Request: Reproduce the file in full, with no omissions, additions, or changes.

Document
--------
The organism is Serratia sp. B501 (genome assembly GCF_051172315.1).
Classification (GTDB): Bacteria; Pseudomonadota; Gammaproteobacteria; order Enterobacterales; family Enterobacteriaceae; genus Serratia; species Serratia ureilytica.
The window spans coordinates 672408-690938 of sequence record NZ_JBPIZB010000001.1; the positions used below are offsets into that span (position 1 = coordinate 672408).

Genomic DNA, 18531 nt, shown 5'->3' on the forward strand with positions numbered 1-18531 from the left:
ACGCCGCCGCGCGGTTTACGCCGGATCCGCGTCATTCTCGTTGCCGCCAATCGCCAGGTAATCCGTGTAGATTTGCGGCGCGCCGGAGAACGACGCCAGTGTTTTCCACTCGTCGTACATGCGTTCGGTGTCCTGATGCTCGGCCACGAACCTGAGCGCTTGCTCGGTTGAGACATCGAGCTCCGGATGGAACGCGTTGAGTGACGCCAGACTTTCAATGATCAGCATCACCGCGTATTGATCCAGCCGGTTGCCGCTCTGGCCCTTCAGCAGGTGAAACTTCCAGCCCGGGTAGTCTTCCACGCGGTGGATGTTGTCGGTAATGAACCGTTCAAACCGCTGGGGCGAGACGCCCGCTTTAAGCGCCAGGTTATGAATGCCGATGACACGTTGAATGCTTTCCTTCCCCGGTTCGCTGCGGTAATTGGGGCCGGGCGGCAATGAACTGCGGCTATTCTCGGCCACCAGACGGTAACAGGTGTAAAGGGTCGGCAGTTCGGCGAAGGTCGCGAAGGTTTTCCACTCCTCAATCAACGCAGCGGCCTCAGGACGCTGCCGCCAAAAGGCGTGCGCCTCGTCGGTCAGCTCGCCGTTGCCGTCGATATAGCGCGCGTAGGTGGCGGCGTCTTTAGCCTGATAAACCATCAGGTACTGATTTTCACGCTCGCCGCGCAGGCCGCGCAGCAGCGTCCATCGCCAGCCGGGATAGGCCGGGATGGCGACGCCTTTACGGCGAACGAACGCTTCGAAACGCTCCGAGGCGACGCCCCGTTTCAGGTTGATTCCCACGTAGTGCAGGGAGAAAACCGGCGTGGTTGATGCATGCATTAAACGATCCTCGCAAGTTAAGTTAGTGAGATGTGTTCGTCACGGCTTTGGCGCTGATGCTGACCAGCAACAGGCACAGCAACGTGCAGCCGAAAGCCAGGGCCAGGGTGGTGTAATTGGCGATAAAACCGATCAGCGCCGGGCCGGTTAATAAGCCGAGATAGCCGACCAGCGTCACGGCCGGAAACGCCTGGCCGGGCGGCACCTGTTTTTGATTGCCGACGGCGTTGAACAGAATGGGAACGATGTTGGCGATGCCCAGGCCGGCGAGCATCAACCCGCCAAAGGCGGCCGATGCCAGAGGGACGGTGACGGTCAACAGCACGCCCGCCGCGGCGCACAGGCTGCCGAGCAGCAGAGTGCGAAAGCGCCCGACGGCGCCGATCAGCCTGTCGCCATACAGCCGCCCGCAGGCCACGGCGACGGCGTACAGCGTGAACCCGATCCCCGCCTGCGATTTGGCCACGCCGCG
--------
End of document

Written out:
The organism is Serratia sp. B501 (genome assembly GCF_051172315.1).
Classification (GTDB): Bacteria; Pseudomonadota; Gammaproteobacteria; order Enterobacterales; family Enterobacteriaceae; genus Serratia; species Serratia ureilytica.
The window spans coordinates 672408-690938 of sequence record NZ_JBPIZB010000001.1; the positions used below are offsets into that span (position 1 = coordinate 672408).

Genomic DNA, 18531 nt, shown 5'->3' on the forward strand with positions numbered 1-18531 from the left:
ACGCCGCCGCGCGGTTTACGCCGGATCCGCGTCATTCTCGTTGCCGCCAATCGCCAGGTAATCCGTGTAGATTTGCGGCGCGCCGGAGAACGACGCCAGTGTTTTCCACTCGTCGTACATGCGTTCGGTGTCCTGATGCTCGGCCACGAACCTGAGCGCTTGCTCGGTTGAGACATCGAGCTCCGGATGGAACGCGTTGAGTGACGCCAGACTTTCAATGATCAGCATCACCGCGTATTGATCCAGCCGGTTGCCGCTCTGGCCCTTCAGCAGGTGAAACTTCCAGCCCGGGTAGTCTTCCACGCGGTGGATGTTGTCGGTAATGAACCGTTCAAACCGCTGGGGCGAGACGCCCGCTTTAAGCGCCAGGTTATGAATGCCGATGACACGTTGAATGCTTTCCTTCCCCGGTTCGCTGCGGTAATTGGGGCCGGGCGGCAATGAACTGCGGCTATTCTCGGCCACCAGACGGTAACAGGTGTAAAGGGTCGGCAGTTCGGCGAAGGTCGCGAAGGTTTTCCACTCCTCAATCAACGCAGCGGCCTCAGGACGCTGCCGCCAAAAGGCGTGCGCCTCGTCGGTCAGCTCGCCGTTGCCGTCGATATAGCGCGCGTAGGTGGCGGCGTCTTTAGCCTGATAAACCATCAGGTACTGATTTTCACGCTCGCCGCGCAGGCCGCGCAGCAGCGTCCATCGCCAGCCGGGATAGGCCGGGATGGCGACGCCTTTACGGCGAACGAACGCTTCGAAACGCTCCGAGGCGACGCCCCGTTTCAGGTTGATTCCCACGTAGTGCAGGGAGAAAACCGGCGTGGTTGATGCATGCATTAAACGATCCTCGCAAGTTAAGTTAGTGAGATGTGTTCGTCACGGCTTTGGCGCTGATGCTGACCAGCAACAGGCACAGCAACGTGCAGCCGAAAGCCAGGGCCAGGGTGGTGTAATTGGCGATAAAACCGATCAGCGCCGGGCCGGTTAATAAGCCGAGATAGCCGACCAGCGTCACGGCCGGAAACGCCTGGCCGGGCGGCACCTGTTTTTGATTGCCGACGGCGTTGAACAGAATGGGAACGATGTTGGCGATGCCCAGGCCGGCGAGCATCAACCCGCCAAAGGCGGCCGATGCCAGAGGGACGGTGACGGTCAACAGCACGCCCGCCGCGGCGCACAGGCTGCCGAGCAGCAGAGTGCGAAAGCGCCCGACGGCGCCGATCAGCCTGTCGCCATACAGCCGCCCGCAGGCCACGGCGACGGCGTACAGCGTGAACCCGATCCCCGCCTGCGATTTGGCCACGCCGCG